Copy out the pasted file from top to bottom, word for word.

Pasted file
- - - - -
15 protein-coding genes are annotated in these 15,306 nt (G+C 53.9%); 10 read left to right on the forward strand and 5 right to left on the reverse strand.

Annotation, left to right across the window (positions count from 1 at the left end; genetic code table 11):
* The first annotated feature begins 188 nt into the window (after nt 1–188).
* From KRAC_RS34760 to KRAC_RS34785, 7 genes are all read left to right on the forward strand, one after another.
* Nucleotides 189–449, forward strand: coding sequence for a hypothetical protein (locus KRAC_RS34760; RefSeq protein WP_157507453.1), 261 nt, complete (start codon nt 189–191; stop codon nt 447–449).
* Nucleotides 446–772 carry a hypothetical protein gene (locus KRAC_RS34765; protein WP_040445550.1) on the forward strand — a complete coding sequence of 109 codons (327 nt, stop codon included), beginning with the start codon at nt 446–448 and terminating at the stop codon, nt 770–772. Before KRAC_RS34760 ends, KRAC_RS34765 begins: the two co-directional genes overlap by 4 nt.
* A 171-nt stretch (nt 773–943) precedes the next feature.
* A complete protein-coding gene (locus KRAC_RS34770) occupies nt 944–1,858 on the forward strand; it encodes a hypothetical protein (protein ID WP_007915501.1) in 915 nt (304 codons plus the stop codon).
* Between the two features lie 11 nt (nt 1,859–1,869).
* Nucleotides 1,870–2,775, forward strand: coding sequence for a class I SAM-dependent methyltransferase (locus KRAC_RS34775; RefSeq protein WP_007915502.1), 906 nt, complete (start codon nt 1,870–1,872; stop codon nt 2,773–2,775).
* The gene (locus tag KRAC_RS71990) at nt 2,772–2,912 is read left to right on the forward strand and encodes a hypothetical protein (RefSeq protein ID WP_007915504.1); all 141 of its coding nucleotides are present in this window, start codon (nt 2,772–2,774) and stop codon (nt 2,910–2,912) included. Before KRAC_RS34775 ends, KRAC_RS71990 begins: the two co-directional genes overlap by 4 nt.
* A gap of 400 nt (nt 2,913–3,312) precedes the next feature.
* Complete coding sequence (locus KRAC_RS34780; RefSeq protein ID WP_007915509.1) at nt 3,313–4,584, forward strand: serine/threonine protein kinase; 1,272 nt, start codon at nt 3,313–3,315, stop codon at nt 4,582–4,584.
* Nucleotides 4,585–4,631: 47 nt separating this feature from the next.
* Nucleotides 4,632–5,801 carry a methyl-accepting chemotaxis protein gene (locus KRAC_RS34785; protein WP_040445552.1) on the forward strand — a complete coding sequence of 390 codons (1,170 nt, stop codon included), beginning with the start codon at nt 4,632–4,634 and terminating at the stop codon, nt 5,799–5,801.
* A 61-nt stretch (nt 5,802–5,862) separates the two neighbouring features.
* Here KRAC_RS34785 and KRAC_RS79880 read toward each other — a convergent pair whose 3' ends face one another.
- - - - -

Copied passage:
15 protein-coding genes are annotated in these 15,306 nt (G+C 53.9%); 10 read left to right on the forward strand and 5 right to left on the reverse strand.

Annotation, left to right across the window (positions count from 1 at the left end; genetic code table 11):
* The first annotated feature begins 188 nt into the window (after nt 1–188).
* From KRAC_RS34760 to KRAC_RS34785, 7 genes are all read left to right on the forward strand, one after another.
* Nucleotides 189–449, forward strand: coding sequence for a hypothetical protein (locus KRAC_RS34760; RefSeq protein WP_157507453.1), 261 nt, complete (start codon nt 189–191; stop codon nt 447–449).
* Nucleotides 446–772 carry a hypothetical protein gene (locus KRAC_RS34765; protein WP_040445550.1) on the forward strand — a complete coding sequence of 109 codons (327 nt, stop codon included), beginning with the start codon at nt 446–448 and terminating at the stop codon, nt 770–772. Before KRAC_RS34760 ends, KRAC_RS34765 begins: the two co-directional genes overlap by 4 nt.
* A 171-nt stretch (nt 773–943) precedes the next feature.
* A complete protein-coding gene (locus KRAC_RS34770) occupies nt 944–1,858 on the forward strand; it encodes a hypothetical protein (protein ID WP_007915501.1) in 915 nt (304 codons plus the stop codon).
* Between the two features lie 11 nt (nt 1,859–1,869).
* Nucleotides 1,870–2,775, forward strand: coding sequence for a class I SAM-dependent methyltransferase (locus KRAC_RS34775; RefSeq protein WP_007915502.1), 906 nt, complete (start codon nt 1,870–1,872; stop codon nt 2,773–2,775).
* The gene (locus tag KRAC_RS71990) at nt 2,772–2,912 is read left to right on the forward strand and encodes a hypothetical protein (RefSeq protein ID WP_007915504.1); all 141 of its coding nucleotides are present in this window, start codon (nt 2,772–2,774) and stop codon (nt 2,910–2,912) included. Before KRAC_RS34775 ends, KRAC_RS71990 begins: the two co-directional genes overlap by 4 nt.
* A gap of 400 nt (nt 2,913–3,312) precedes the next feature.
* Complete coding sequence (locus KRAC_RS34780; RefSeq protein ID WP_007915509.1) at nt 3,313–4,584, forward strand: serine/threonine protein kinase; 1,272 nt, start codon at nt 3,313–3,315, stop codon at nt 4,582–4,584.
* Nucleotides 4,585–4,631: 47 nt separating this feature from the next.
* Nucleotides 4,632–5,801 carry a methyl-accepting chemotaxis protein gene (locus KRAC_RS34785; protein WP_040445552.1) on the forward strand — a complete coding sequence of 390 codons (1,170 nt, stop codon included), beginning with the start codon at nt 4,632–4,634 and terminating at the stop codon, nt 5,799–5,801.
* A 61-nt stretch (nt 5,802–5,862) separates the two neighbouring features.
* Here KRAC_RS34785 and KRAC_RS79880 read toward each other — a convergent pair whose 3' ends face one another.